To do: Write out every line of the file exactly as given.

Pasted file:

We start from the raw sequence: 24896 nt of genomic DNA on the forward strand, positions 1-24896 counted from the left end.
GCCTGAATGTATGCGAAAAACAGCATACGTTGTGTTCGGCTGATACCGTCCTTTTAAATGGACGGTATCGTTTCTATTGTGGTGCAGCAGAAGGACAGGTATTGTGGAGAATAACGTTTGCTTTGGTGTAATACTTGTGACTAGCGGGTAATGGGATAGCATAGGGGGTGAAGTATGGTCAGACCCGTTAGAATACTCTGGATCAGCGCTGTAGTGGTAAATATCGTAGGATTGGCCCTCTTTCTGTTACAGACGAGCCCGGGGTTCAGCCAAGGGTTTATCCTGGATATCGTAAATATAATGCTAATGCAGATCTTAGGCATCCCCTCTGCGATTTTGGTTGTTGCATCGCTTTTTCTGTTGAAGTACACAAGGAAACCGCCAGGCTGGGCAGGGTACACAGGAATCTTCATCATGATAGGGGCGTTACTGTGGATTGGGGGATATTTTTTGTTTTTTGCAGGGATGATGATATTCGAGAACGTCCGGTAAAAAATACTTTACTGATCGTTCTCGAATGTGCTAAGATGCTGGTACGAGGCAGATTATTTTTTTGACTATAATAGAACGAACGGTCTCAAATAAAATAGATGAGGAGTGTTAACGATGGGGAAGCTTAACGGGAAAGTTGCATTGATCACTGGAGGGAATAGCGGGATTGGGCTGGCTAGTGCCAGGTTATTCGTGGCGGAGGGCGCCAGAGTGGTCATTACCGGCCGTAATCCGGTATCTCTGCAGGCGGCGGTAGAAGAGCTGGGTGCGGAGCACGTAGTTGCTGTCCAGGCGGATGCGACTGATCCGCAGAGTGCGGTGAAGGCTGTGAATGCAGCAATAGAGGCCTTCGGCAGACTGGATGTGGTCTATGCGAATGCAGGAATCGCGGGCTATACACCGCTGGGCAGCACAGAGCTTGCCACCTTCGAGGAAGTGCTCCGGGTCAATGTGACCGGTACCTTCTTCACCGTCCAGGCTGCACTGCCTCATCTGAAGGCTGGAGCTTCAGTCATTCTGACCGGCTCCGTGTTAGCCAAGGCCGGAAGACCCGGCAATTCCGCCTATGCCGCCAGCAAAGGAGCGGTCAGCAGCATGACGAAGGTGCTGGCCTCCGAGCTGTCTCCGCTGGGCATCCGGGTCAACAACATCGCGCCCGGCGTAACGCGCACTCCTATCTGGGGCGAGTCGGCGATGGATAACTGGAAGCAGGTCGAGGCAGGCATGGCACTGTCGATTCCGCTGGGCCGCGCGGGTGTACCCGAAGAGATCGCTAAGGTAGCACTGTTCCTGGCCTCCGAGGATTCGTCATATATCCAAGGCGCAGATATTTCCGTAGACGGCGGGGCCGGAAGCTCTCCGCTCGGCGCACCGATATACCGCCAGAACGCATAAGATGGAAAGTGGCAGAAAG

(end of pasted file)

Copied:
We start from the raw sequence: 24896 nt of genomic DNA on the forward strand, positions 1-24896 counted from the left end.
GCCTGAATGTATGCGAAAAACAGCATACGTTGTGTTCGGCTGATACCGTCCTTTTAAATGGACGGTATCGTTTCTATTGTGGTGCAGCAGAAGGACAGGTATTGTGGAGAATAACGTTTGCTTTGGTGTAATACTTGTGACTAGCGGGTAATGGGATAGCATAGGGGGTGAAGTATGGTCAGACCCGTTAGAATACTCTGGATCAGCGCTGTAGTGGTAAATATCGTAGGATTGGCCCTCTTTCTGTTACAGACGAGCCCGGGGTTCAGCCAAGGGTTTATCCTGGATATCGTAAATATAATGCTAATGCAGATCTTAGGCATCCCCTCTGCGATTTTGGTTGTTGCATCGCTTTTTCTGTTGAAGTACACAAGGAAACCGCCAGGCTGGGCAGGGTACACAGGAATCTTCATCATGATAGGGGCGTTACTGTGGATTGGGGGATATTTTTTGTTTTTTGCAGGGATGATGATATTCGAGAACGTCCGGTAAAAAATACTTTACTGATCGTTCTCGAATGTGCTAAGATGCTGGTACGAGGCAGATTATTTTTTTGACTATAATAGAACGAACGGTCTCAAATAAAATAGATGAGGAGTGTTAACGATGGGGAAGCTTAACGGGAAAGTTGCATTGATCACTGGAGGGAATAGCGGGATTGGGCTGGCTAGTGCCAGGTTATTCGTGGCGGAGGGCGCCAGAGTGGTCATTACCGGCCGTAATCCGGTATCTCTGCAGGCGGCGGTAGAAGAGCTGGGTGCGGAGCACGTAGTTGCTGTCCAGGCGGATGCGACTGATCCGCAGAGTGCGGTGAAGGCTGTGAATGCAGCAATAGAGGCCTTCGGCAGACTGGATGTGGTCTATGCGAATGCAGGAATCGCGGGCTATACACCGCTGGGCAGCACAGAGCTTGCCACCTTCGAGGAAGTGCTCCGGGTCAATGTGACCGGTACCTTCTTCACCGTCCAGGCTGCACTGCCTCATCTGAAGGCTGGAGCTTCAGTCATTCTGACCGGCTCCGTGTTAGCCAAGGCCGGAAGACCCGGCAATTCCGCCTATGCCGCCAGCAAAGGAGCGGTCAGCAGCATGACGAAGGTGCTGGCCTCCGAGCTGTCTCCGCTGGGCATCCGGGTCAACAACATCGCGCCCGGCGTAACGCGCACTCCTATCTGGGGCGAGTCGGCGATGGATAACTGGAAGCAGGTCGAGGCAGGCATGGCACTGTCGATTCCGCTGGGCCGCGCGGGTGTACCCGAAGAGATCGCTAAGGTAGCACTGTTCCTGGCCTCCGAGGATTCGTCATATATCCAAGGCGCAGATATTTCCGTAGACGGCGGGGCCGGAAGCTCTCCGCTCGGCGCACCGATATACCGCCAGAACGCATAAGATGGAAAGTGGCAGAAAG